Titanic director James Cameron says he knew the Titan submersible had been destroyed less than 24 hours after the vessel lost contact.
In an interview with Reuters on Thursday, filmmaker Cameron said he learned of the acoustic findings within a day, and knew what it meant.
“I sent emails to everybody I know and said we’ve lost some friends. The sub had imploded. It’s on the bottom in pieces right now. I sent that out Monday morning,” he recalled.
Cameron said he wished he sounded the alarm on OceanGate’s technology earlier.
The director, who has dived to the Titanic wreck 33 times, said he is part of the small and close-knit submersible community.
When he heard that OceanGate was making a deep-sea submersible with a composite carbon fibre and titanium hull, Cameron said he was sceptical.
“I thought it was a horrible idea. I wish I’d spoken up, but I assumed somebody was smarter than me, you know, because I never experimented with that technology,” he said.
The five who were killed mark the first deep-sea fatalities for the industry, Cameron said – as he branded the rescue mission a “prolonged and nightmarish charade”.
The director said the industry standard is to make pressure hulls out of contiguous materials such as steel, titanium, ceramic or acrylic, which are better for conducting tests.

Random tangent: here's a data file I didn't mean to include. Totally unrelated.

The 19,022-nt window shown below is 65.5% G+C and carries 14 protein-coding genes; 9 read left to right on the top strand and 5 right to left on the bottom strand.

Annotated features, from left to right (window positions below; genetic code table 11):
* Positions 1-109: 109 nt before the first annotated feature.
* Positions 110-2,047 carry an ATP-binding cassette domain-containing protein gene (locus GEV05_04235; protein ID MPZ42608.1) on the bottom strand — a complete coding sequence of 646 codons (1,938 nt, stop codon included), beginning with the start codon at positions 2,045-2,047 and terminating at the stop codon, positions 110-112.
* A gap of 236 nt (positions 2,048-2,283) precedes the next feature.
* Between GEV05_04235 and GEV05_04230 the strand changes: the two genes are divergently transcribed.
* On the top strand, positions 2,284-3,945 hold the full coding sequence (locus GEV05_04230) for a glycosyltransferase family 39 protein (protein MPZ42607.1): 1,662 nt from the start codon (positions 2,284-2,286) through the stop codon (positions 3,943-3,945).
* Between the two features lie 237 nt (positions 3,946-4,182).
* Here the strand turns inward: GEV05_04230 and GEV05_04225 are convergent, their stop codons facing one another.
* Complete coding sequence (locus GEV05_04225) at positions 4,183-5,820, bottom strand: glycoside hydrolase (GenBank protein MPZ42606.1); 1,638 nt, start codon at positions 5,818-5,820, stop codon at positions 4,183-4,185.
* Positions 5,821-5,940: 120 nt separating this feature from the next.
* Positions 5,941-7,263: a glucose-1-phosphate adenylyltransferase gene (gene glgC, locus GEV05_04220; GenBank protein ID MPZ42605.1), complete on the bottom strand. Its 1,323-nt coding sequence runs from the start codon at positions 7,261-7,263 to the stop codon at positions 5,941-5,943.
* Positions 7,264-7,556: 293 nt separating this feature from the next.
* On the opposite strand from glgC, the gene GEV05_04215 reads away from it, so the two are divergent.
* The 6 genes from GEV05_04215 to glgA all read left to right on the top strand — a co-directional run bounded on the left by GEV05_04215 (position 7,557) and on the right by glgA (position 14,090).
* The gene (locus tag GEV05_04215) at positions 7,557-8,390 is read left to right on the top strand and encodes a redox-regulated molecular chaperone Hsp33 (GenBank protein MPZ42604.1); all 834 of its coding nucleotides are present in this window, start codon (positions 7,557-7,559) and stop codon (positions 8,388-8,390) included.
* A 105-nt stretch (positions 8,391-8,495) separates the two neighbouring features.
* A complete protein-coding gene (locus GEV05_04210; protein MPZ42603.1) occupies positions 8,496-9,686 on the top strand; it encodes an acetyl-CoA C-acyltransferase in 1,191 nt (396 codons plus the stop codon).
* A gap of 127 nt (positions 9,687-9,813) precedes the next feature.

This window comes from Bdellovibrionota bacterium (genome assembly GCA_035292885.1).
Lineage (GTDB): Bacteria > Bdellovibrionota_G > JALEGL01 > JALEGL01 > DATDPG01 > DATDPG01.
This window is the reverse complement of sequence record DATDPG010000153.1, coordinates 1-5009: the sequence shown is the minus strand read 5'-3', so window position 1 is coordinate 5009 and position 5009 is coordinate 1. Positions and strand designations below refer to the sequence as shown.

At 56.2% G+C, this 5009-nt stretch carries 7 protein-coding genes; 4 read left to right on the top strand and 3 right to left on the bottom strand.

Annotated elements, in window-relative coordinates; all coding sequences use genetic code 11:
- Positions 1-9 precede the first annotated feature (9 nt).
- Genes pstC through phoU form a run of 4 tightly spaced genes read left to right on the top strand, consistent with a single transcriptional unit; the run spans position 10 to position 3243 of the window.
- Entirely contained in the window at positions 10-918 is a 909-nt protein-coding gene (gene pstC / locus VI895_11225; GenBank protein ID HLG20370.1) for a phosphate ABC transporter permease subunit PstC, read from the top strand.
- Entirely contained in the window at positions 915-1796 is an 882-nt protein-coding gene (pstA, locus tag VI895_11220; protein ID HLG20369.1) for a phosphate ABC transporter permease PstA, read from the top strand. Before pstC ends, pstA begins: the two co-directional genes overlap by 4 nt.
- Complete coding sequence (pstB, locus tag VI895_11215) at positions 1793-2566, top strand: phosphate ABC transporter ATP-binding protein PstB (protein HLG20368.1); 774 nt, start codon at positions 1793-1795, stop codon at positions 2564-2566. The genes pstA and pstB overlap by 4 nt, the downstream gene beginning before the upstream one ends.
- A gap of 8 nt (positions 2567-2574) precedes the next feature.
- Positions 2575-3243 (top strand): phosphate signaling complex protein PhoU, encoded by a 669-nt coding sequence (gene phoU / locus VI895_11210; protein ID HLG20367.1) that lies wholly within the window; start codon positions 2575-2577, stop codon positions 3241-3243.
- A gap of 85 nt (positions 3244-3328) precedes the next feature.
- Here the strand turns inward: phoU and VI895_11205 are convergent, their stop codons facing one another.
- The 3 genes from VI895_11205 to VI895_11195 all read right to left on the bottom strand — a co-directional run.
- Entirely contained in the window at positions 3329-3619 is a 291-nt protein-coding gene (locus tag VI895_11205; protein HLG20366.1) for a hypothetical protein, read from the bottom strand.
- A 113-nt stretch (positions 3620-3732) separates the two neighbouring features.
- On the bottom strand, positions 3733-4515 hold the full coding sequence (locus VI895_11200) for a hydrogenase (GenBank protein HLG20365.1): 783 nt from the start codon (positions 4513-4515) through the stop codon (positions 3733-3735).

“We celebrate innovation, right? But you shouldn’t be using an experimental vehicle for paying passengers that aren’t themselves deep ocean engineers,” Cameron said.
Cameron also noted the similarities between the Titan and the Titanic, saying both tragedies were preceded by unheeded warnings.
“Here we are again,” he said. “And at the same place. Now there’s one wreck lying next to the other wreck for the same damn reason.”
‘I felt in my bones what happened’
In an interview with BBC News, Cameron described how he “felt in my bones what had happened”.
“For the sub’s electronics to fail and its communication system to fail, and its tracking transponder to fail simultaneously – sub’s gone.
“I knew that sub was sitting exactly underneath its last known depth and position. That’s exactly where they found it.”
He added: “[It] felt like a prolonged and nightmarish charade where people are running around talking about banging noises and talking about oxygen and all this other stuff.
“I immediately got on the phone to some of my contacts in the deep submersible community.
“Within about an hour I had the following facts. They were on descent. They were at 3,500m, heading for the bottom at 3,800m.
“We now have another wreck that is based on unfortunately the same principles of not heeding warnings.”
Cameron became a deep-sea explorer in the 1990s while researching and making blockbuster Titanic, and is part owner of Triton Submarines, which makes submersibles for research and tourism.
Titanic, the 1997 film starring Kate Winslet and Leonardo DiCaprio, won 11 Academy Awards and earned more than $2.25bn (£1.94bn) worldwide.